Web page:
Democrat Janet Mills said she has taken action to help those with addiction, to provide opportunities for young people and to work across the aisle with both parties.

"I feel like I have done as much as I can as attorney general to make the people of Maine healthy and safe, to protect the environment, to keep a low crime rate and to try to do something about the opiate epidemic," she said. "There's only so much that I can do as attorney general. I know there is a lot more I can do as governor."

Mills, 70, of Farmington, is in a four-way race for the Blaine House, running against Republican Shawn Moody and Independents Alan Caron and Terry Hayes.

Mills is the state's attorney general and has served in the Maine House. She has also worked as a district attorney.

On the issue of guns and school safety, she said she worked hard last April on a bill by Mark Dion, D-Portland, known as the "red flag" bill that would allow judges to take away the right to own firearms from individuals who are determined to be dangerous because they have made threats. These individuals would be given due process, hearings and an opportunity to restore their Second Amendment rights if they could show they were no longer dangerous. The bill received bipartisan support in the Legislature and support from the Sportsman's Alliance of Maine, but was vetoed by the governor, and House Republicans failed to override the veto.

Mills said she would like to put that bill back in.

She does not support arming teachers or school staff and argued that school resource officers should be "Officer Friendly," and giving them guns gives them a different aura.

On the issue of health care, she supports the Medicaid expansion that almost 70 percent of Maine voters supported through the referendum process.

She argued it is not just about people without health insurance, but also the many individuals and small businesses that aren't eligible for ACA coverage and wouldn't be eligible for Medicaid coverage, but are paying extraordinarily high premiums every month because of the cost shift that results from the $570 million in uncompensated care that Maine hospitals have had to take on. Businesses here can't compete with other states where Medicaid has been expanded, she said.

Mills added that she had personal experience with this in the last year of her husband's life, when she had to advocate for him and deal with high prices for medications and high deductibles.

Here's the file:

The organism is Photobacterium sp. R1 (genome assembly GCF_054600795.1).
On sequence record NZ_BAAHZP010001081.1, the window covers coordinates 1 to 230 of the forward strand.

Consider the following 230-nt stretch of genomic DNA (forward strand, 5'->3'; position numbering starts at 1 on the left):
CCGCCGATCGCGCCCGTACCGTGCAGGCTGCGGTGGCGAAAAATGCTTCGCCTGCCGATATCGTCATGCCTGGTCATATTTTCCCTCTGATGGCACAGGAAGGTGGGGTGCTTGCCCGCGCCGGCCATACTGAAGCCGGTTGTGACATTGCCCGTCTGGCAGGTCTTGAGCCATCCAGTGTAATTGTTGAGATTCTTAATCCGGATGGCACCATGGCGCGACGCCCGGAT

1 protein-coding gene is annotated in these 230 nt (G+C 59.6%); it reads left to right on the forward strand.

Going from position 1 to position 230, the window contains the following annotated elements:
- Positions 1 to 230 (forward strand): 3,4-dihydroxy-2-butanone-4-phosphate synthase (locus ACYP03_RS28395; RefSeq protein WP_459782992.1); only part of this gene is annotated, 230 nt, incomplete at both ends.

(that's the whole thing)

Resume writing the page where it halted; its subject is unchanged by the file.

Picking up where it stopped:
On taxes, she said she hears more complaints about property taxes and the cost shift caused by reducing income taxes on high earners onto property taxpayers and municipal spending. She also noted the problem of the state government's cuts to revenue-sharing, which was a portion of the sales tax that went to service centers like Rockland to offset the cost of having a high number of tax-exempt properties that provide government services.

She proposes relief for property taxpayers through the "circuit breaker" program, which helps those whose with lower or fixed incomes as they face rising property taxes.

She also intends to roll out an economic development plan that will include rural programs to renovate public buildings for community events and establish regional hubs with broadband as coworking spaces for those who want to work remotely. This will help rebuild the economic base for those in rural parts of Maine, she said.

She also advocated increased availability of broadband in general.

Mills said she is very concerned about the opioid epidemic, noting that 418 people died from overdoses in 2017 in Maine and 952 infants were affected by drugs.

She has a 10-point plan to deal with the drug crisis, which includes making Narcan, which can save the lives of people who are overdosing, more widely available, bringing in recovery coaches and doctors to prescribe medication-based treatments to those suffering from addiction and lifting the two-year cap under Medicaid on methadone and Suboxone treatments. She noted that the caps are not based on research or science. In addition, she called for increased work in schools to teach kids decision-making and life skills. She also talked about working with peer groups and outpatient treatment, which she said are working in Vermont.

Mills is not waiting to be elected to take on this problem. She said that when the governor vetoed bills to allow Narcan to be dispensed over the counter, she took it upon herself as the state's chief law enforcement officer to draw down settlement funds from pharmaceutical companies and used that money to buy a roomful of Narcan. Mills gave the medication out to 85 police departments, which resulted in 524 saved lives.

"It's about getting something done whatever way you can do it."

On the issue of civility in politics, she said: "I like to think if I am privileged to be the next governor of Maine, that people will find in my office an open door, an open mind and an open heart."

Mills called for marrying training in schools to the needs of Maine's businesses as part of the solution to the state's shortage of workers. She is a fan of technical schools and training programs and even started a plumbing program herself at one point, using money from a lawsuit. She sees an opportunity to help young people in Maine through school loan forgiveness programs and tax incentives for students who graduate from Maine schools and work in a needed field.

On the issue of citizen initiatives, she acknowledged there are flaws in the system in terms of the ways the bills behind the ballot questions are written. She sees the wide use of initiatives as the result of political gridlock in Augusta, causing frustration for those who want to get public policy done.

"I'm hoping to avoid that by getting things done in the first place," she said.